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Contributors to this collection, edited by Claire Potter and Renee Romano, consider the wide range of challenges the practice of contemporary history poses. These essays address sources like television and video games, the ethics of writing about living subjects, questions of privacy and copyright law, and the possibilities that new technologies offer for writing history. Doing Recent History offers guidance and insight to any researcher considering tackling the not-so-distant past. Buy the Book
- Academic Cog
- Bully Bloggers
- Center of Gravitas (GayProf)
- Chapati Mystery
- Confessions of a Community College Dean
- Constitutionally Speaking
- Crooked Timber
- Dame Eleanor Hull
- Chapati Mystery
- Easily Distracted
- The Edge of the American West
- Ferule & Fescue
- Grow & Resist
- Joe. My. God.
- Lawyers, Guns and Money
- Legal History Blog
- Madwoman With a Laptop
- New Deal 2.0
- New Kid on the Hallway
- Nursing Clio
- Pat Griffin's LGBT Sport Blog
- Reassigned Time 2.0
- Religion in American History
- University Diaries
- We Are Respectable Negroes
- American Historical Association Blog
- Chronicle of Higher Education
- Inside Higher Ed
- Juan Cole's Informed Comment
- Ms. Magazine
- National Public Radio
- New York Times
- States of Devotion
- Ta-Nehisi Coates/ The Atlantic
- The Book (The New Republic)
- The Book Bench
- The Daily Kos
- The Nation
The Chronicle Blog Network, a digital salon sponsored by The Chronicle of Higher Education, features leading bloggers from all corners of academe. Content is not edited, solicited, or necessarily endorsed by The Chronicle. More on the Network...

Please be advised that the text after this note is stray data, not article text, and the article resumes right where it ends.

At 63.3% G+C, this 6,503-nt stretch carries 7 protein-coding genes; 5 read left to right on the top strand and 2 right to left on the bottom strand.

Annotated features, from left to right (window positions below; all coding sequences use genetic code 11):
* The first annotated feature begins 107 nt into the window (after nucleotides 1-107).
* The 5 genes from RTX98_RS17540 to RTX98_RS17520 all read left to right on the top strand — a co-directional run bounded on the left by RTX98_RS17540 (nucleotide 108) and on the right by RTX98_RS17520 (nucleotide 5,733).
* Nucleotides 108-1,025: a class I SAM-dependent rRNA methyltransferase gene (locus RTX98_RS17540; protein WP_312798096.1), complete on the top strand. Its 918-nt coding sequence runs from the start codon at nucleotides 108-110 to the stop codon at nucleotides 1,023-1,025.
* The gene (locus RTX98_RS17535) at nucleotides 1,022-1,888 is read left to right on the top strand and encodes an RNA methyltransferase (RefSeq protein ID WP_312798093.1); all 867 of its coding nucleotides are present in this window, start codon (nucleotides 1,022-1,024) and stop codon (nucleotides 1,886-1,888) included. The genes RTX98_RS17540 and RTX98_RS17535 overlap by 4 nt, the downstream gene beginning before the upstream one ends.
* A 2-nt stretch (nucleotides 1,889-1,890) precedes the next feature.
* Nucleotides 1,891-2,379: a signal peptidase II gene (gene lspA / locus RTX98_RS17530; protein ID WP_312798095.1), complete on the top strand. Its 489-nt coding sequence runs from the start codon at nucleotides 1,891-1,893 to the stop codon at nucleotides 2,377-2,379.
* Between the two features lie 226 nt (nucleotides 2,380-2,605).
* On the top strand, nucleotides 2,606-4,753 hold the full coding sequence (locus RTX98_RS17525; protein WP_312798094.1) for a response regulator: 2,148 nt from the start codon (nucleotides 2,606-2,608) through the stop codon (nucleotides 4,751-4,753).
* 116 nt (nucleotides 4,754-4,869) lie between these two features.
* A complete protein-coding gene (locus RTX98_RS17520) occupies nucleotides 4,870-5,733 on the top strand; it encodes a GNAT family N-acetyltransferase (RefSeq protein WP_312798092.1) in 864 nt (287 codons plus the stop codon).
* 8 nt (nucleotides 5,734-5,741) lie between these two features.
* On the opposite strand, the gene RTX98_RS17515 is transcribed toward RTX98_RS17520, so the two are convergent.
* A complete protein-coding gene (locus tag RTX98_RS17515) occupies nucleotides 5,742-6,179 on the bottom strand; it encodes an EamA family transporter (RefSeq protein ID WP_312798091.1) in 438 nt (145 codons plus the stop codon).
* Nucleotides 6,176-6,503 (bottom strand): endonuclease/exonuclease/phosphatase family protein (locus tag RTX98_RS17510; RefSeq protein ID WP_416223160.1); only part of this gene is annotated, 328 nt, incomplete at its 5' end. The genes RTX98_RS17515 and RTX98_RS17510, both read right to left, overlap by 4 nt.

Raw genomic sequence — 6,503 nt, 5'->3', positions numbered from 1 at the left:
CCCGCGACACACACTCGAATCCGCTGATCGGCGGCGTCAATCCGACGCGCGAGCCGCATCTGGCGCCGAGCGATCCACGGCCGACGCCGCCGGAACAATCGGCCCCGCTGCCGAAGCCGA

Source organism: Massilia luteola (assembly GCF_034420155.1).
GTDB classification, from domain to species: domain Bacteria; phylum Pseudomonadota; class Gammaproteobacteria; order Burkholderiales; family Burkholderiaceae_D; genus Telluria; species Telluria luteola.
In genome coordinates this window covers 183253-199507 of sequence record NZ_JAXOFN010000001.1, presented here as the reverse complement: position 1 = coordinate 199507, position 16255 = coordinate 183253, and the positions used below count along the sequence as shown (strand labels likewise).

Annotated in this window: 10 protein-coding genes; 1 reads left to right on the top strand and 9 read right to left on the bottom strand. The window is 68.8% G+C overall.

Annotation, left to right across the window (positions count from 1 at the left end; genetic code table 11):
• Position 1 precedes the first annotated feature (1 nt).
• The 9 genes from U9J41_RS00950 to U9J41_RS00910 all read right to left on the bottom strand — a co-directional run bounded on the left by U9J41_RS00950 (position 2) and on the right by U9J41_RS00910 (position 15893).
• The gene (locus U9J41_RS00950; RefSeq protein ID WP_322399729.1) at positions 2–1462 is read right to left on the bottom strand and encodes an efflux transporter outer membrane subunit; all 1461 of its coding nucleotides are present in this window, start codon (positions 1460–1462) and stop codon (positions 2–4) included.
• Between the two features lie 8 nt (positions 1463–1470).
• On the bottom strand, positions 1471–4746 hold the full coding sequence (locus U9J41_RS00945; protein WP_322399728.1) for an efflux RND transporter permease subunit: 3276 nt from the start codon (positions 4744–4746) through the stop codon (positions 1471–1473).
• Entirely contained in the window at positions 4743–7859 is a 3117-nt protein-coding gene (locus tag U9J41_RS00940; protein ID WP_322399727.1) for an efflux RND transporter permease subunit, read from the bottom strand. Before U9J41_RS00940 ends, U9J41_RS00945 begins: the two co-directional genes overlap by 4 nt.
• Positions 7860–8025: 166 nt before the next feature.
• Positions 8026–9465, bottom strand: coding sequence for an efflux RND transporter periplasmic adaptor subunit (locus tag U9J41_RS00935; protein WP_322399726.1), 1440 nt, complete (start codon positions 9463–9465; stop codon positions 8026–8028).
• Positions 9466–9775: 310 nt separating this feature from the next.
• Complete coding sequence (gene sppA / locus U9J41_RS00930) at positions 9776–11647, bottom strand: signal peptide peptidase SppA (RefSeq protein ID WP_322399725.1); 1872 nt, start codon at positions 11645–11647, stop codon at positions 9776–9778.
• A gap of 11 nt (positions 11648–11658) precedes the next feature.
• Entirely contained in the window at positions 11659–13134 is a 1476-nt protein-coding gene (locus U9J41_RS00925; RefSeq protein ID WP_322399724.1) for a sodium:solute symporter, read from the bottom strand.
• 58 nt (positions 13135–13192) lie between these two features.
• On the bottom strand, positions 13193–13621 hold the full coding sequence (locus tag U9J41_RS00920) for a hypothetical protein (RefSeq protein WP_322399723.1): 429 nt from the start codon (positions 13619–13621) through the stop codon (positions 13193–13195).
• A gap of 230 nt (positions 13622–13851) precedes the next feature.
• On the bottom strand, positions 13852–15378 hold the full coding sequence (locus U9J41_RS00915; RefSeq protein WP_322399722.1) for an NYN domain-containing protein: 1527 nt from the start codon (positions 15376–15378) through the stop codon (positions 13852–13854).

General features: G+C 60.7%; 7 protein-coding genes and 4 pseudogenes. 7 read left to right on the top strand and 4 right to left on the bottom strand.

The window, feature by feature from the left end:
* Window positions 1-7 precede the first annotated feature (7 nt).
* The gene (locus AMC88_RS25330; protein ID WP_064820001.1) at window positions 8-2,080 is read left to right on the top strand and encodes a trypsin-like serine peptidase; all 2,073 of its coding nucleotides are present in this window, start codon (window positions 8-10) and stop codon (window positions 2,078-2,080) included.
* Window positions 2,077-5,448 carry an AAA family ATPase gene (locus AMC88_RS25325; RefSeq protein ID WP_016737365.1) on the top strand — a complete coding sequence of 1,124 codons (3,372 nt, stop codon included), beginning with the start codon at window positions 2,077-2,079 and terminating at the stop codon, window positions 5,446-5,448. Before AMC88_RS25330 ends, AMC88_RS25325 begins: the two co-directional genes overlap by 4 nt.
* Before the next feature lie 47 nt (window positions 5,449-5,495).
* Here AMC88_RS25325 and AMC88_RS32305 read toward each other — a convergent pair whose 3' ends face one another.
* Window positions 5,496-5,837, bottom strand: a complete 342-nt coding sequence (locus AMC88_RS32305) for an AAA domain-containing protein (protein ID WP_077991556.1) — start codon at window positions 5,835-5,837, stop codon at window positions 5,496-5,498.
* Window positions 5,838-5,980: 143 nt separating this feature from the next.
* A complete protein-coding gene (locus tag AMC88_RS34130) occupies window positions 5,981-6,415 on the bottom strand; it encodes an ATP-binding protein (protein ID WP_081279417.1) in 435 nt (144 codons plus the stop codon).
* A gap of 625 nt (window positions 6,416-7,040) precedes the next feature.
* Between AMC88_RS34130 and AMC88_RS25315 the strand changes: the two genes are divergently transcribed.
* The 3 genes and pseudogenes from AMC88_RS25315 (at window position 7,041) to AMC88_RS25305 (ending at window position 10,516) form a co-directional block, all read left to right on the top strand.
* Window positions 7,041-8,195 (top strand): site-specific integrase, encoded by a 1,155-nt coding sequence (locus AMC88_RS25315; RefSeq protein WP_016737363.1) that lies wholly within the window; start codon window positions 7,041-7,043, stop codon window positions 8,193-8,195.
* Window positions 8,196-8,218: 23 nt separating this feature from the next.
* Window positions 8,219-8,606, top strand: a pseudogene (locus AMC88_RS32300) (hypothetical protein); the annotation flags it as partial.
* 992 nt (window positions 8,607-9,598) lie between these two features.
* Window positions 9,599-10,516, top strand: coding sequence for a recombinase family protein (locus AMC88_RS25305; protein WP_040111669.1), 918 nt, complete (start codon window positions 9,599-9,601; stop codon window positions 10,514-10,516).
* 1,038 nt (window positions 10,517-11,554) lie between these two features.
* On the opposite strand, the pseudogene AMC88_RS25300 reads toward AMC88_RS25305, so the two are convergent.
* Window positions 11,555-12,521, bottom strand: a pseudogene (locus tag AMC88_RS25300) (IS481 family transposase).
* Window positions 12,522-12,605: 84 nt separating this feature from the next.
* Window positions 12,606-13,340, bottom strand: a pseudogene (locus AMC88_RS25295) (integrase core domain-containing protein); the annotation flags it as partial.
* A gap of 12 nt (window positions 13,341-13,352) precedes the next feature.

- Mama Tried: A Queer Mother’s Day Celebration
- Where Are the Women At The New York Review of Books?
- It Isn’t Easy To Be Marx: Recent History in the Nineteenth Century
- The I’m Too Busy to Blog Post: Fat Armpits, Supreme Court Mulligans, and Mad Men’s Recent History
- Report From The Post-Feminist Mystique
Claire Potter's is the first book to look at the structural, legal, and cultural aspects of J. Edgar Hoover's war on crime in the 1930s, a New Deal campaign which forged new links between citizenship, federal policing, and the ideal of centralized government.
War on Crime reminds us of how and why our worship of violent celebrity hero G-men and gangsters came about and how we now are reaping the results.Buy the Book
Category Archives: Planet University
November 9, 2010, 12:31 pm
For the pilot episode of “Planet University” go to our sister website at Xtranormal.com. Afternoon update: a big welcome to readers of the National Review Online: it’s been awhile, but I’m glad to see you back again.
Disclaimer: this cartoon and its characters are fictional. “Planet University” does not depict actual events, people or conversations.
November 7, 2010, 9:41 pm
Bones: Where I went to college, when someone said “Bones!” legend had it that various men soon to be employed by the national security apparatus would leap up and leave the room in a huff. Myself, I never saw it happen. But in the History Department at Brigham Young University they probably do run out of the room when someone says “bones,” just for good measure. Radical readers recall that week before last, a box of human skulls arrived by USPS. They have now been partially identified, according to KSL-TV’s website, as being the remains of people who lived between 1100 and 1300 A.D. This means they are probably not former history professors, but probably the ancestors of native people. For future reference: according to my local expert, it is illegal to buy or sell human remains as souvenirs, and if you happen to locate unidentified remains in a house you are cleaning out, it is …